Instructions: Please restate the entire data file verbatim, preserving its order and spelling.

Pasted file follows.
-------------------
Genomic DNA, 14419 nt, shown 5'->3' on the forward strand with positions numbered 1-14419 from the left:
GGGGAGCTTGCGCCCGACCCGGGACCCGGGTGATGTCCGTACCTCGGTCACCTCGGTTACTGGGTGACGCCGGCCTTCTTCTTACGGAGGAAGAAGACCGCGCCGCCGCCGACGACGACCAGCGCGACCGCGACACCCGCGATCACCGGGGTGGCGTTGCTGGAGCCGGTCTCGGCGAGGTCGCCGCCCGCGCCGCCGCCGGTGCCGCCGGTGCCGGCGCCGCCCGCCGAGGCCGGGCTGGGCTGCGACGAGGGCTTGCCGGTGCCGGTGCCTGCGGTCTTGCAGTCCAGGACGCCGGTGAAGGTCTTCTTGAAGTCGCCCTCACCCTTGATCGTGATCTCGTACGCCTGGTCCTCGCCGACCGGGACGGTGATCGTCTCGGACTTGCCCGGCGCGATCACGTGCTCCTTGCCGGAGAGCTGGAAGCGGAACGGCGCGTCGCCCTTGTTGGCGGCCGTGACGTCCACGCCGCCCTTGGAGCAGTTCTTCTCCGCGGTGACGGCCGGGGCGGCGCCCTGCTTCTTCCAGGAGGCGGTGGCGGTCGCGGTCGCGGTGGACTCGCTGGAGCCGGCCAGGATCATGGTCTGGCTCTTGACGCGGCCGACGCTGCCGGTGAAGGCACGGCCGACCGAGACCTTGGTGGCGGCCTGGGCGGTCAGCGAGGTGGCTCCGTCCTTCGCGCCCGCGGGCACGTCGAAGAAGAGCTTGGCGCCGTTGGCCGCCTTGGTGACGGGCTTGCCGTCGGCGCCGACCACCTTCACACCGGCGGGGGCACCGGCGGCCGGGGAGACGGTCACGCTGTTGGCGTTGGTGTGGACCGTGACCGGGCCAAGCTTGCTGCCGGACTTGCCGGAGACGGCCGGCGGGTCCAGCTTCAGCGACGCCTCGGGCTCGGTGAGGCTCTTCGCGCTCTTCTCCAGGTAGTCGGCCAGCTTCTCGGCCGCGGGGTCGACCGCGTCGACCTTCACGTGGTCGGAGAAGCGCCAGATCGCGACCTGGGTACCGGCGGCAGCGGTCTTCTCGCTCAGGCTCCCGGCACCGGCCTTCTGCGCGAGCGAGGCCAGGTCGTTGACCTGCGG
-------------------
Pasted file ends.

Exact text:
Genomic DNA, 14419 nt, shown 5'->3' on the forward strand with positions numbered 1-14419 from the left:
GGGGAGCTTGCGCCCGACCCGGGACCCGGGTGATGTCCGTACCTCGGTCACCTCGGTTACTGGGTGACGCCGGCCTTCTTCTTACGGAGGAAGAAGACCGCGCCGCCGCCGACGACGACCAGCGCGACCGCGACACCCGCGATCACCGGGGTGGCGTTGCTGGAGCCGGTCTCGGCGAGGTCGCCGCCCGCGCCGCCGCCGGTGCCGCCGGTGCCGGCGCCGCCCGCCGAGGCCGGGCTGGGCTGCGACGAGGGCTTGCCGGTGCCGGTGCCTGCGGTCTTGCAGTCCAGGACGCCGGTGAAGGTCTTCTTGAAGTCGCCCTCACCCTTGATCGTGATCTCGTACGCCTGGTCCTCGCCGACCGGGACGGTGATCGTCTCGGACTTGCCCGGCGCGATCACGTGCTCCTTGCCGGAGAGCTGGAAGCGGAACGGCGCGTCGCCCTTGTTGGCGGCCGTGACGTCCACGCCGCCCTTGGAGCAGTTCTTCTCCGCGGTGACGGCCGGGGCGGCGCCCTGCTTCTTCCAGGAGGCGGTGGCGGTCGCGGTCGCGGTGGACTCGCTGGAGCCGGCCAGGATCATGGTCTGGCTCTTGACGCGGCCGACGCTGCCGGTGAAGGCACGGCCGACCGAGACCTTGGTGGCGGCCTGGGCGGTCAGCGAGGTGGCTCCGTCCTTCGCGCCCGCGGGCACGTCGAAGAAGAGCTTGGCGCCGTTGGCCGCCTTGGTGACGGGCTTGCCGTCGGCGCCGACCACCTTCACACCGGCGGGGGCACCGGCGGCCGGGGAGACGGTCACGCTGTTGGCGTTGGTGTGGACCGTGACCGGGCCAAGCTTGCTGCCGGACTTGCCGGAGACGGCCGGCGGGTCCAGCTTCAGCGACGCCTCGGGCTCGGTGAGGCTCTTCGCGCTCTTCTCCAGGTAGTCGGCCAGCTTCTCGGCCGCGGGGTCGACCGCGTCGACCTTCACGTGGTCGGAGAAGCGCCAGATCGCGACCTGGGTACCGGCGGCAGCGGTCTTCTCGCTCAGGCTCCCGGCACCGGCCTTCTGCGCGAGCGAGGCCAGGTCGTTGACCTGCGG